Surrounded by a high fence topped with razor wire, the children being kept with their mothers at the Badam Bagh prison play in a single small open space. Nearby women hang out their laundry. On balconies obscured by mesh and steel bars women sit and smoke.
Naebi, the jail’s director, said inmates attend a variety of classes during the week, ranging from basic literacy, to crafts and sewing, so they will have a skill after they are released.
The women interviewed by AP agreed to tell their story on condition that only their first names were used for fear of being stigmatised after their release from prison.
Nuria, dressed in maroon from head to toe, quieted her infant boy as she told of going to court to demand a divorce from a husband she was forced by her parents to marry. “I wanted to get a divorce but he wouldn’t let me go. I never wanted to marry him. I loved someone else but my father made me. He threatened to kill me if I didn’t,” Nuria said.
“When I went to court for the divorce, instead of giving me a divorce, they charged me with running away,” she said. The man she wanted to marry also was sent to jail.
When she went to court Nuria said she didn’t know she was pregnant. Her son was born in jail. After he learned he had a son, her husband offered to drop the charges if she returned home. Nuria, who has eight months left to serve, refused.
“He wants me to come home now because I have his son but I said no,” she said.
Adia, who is now seven months pregnant, said she left her drug-addicted husband, then ran away with another man when her parents insisted she go back – though she insists it was a platonic relationship.
“I was desperate to get away and he said he would help me,” said Adia (27). “But he didn’t, he just left me. I went to the court. I was angry. I wanted him charged and my husband charged, but instead they charged me and sentenced me to six years. I went back to court to appeal the conviction and this time I was sentenced to seven and a half years.”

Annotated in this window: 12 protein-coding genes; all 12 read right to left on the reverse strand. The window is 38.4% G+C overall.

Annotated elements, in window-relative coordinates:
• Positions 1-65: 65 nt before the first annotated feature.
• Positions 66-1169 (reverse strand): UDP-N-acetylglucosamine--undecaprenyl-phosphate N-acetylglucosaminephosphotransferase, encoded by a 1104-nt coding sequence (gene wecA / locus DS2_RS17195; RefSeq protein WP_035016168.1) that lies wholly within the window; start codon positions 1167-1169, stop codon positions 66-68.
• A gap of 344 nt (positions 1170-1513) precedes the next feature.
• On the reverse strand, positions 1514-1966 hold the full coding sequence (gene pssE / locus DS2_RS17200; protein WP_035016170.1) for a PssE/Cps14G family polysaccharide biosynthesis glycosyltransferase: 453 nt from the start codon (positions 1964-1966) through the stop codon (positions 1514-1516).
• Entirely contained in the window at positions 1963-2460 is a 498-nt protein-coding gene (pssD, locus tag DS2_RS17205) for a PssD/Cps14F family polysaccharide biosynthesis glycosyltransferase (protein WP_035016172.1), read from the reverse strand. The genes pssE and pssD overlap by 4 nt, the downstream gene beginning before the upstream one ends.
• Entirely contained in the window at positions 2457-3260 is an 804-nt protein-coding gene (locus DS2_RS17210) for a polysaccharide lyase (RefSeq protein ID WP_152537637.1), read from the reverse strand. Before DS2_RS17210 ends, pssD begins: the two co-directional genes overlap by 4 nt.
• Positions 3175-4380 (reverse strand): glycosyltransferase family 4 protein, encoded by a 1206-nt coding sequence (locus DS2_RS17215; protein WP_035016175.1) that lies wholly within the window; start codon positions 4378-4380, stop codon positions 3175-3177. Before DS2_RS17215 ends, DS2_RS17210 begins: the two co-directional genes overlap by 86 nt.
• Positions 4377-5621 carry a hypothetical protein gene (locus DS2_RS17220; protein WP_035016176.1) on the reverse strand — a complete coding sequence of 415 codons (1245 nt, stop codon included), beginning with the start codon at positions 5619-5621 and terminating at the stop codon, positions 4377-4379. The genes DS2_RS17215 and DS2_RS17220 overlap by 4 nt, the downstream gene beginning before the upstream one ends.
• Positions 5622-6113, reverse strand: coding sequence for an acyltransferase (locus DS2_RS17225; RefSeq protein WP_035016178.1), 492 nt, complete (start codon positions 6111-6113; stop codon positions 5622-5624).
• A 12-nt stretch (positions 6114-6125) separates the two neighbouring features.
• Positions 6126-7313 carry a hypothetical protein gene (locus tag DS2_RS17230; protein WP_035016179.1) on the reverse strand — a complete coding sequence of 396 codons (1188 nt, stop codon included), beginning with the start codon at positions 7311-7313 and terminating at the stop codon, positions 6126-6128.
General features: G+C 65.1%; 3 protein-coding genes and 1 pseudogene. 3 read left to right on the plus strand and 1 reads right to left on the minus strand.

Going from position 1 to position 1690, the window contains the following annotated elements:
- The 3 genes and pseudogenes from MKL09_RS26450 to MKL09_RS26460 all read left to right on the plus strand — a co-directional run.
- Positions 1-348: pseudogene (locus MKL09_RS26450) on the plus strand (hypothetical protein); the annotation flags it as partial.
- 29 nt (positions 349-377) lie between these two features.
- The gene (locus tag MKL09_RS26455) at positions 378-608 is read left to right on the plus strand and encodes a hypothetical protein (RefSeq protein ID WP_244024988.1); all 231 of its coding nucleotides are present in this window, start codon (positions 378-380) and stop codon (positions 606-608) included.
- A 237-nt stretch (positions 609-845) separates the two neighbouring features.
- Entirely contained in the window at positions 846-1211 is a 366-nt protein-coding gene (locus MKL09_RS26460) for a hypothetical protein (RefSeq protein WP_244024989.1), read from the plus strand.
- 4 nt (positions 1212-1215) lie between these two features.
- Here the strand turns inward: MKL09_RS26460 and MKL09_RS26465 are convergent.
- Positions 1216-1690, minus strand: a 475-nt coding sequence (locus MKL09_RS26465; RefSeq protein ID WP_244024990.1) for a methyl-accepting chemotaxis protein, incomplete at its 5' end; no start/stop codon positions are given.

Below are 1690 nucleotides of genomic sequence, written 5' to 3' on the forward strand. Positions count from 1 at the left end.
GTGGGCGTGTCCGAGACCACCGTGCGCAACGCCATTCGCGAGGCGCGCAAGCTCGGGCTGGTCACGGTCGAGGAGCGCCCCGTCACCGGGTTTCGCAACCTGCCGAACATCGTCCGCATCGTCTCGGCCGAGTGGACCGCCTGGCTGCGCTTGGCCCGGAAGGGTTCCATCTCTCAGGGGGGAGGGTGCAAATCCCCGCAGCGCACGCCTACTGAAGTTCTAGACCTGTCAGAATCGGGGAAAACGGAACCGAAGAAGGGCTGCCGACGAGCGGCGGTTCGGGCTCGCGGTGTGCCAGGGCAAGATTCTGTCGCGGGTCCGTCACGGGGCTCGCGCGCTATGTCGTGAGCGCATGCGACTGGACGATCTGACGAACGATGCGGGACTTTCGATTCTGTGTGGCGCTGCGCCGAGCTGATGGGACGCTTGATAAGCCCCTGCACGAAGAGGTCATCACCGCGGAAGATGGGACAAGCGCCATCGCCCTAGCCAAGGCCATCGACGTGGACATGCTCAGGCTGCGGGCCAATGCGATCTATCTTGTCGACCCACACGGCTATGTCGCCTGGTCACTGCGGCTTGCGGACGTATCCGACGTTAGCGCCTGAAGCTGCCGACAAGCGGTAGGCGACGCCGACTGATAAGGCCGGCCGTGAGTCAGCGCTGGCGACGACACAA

Veneer of progress
At 60, Fauzia is the oldest inmate in the facility. She stared out of the prison bars. Already seven years in jail, Fauzia is serving a 17-year sentence for killing her husband and her daughter-in-law. Expressionless as she told her story, she rolled up her sleeve to display a mangled elbow that she said her husband smashed with a stick. She was his fourth wife.
“I was in one room. I came into the next room and they were there having sexual relations. I found a big knife and killed them both,” she said in a voice empty of emotion.
Naebi, the prison director, confirmed the charges against the prisoners who spoke with the AP, but she did not provide details.
Zubeida, the women’s activist, said despite what she calls a veneer of progress in Afghanistan, little is different for most Afghan women.
“We have the appearance of everything, but when you dig deep down below the surface nothing fundamentally has changed. It has been tough. It has been really tough,” she said. – Sapa-AP
A teenager accused of raping an 11-year-old girl in a park had attacked another schoolgirl a year before, a court has been told.
He is on trial accused of raping a girl after following her home from school on a bus and dragging her into a park in Enfield, north London, last November.
Mr Jaji, of Edmonton, denies rape.
He followed the girl, dragged her into Jubilee Park and subjected her to a three-hour ordeal, the Old Bailey heard.
Her glove had been stuffed in her mouth and she had been stripped and assaulted.
DNA in park
The girl ran home dishevelled and bleeding and later underwent surgery for her injuries, the court heard.
He claimed her DNA found on his bag, trainer shoe and the waistband of his boxer shorts was from when he went into the park later that evening, the jury heard.
But Rosina Cottage, QC, prosecuting, said it was “not a coincidence” that Mr Jaji had sexually assaulted and robbed a girl before.
Miss Cottage said a tie had been placed in that girl’s mouth by Mr Jaji.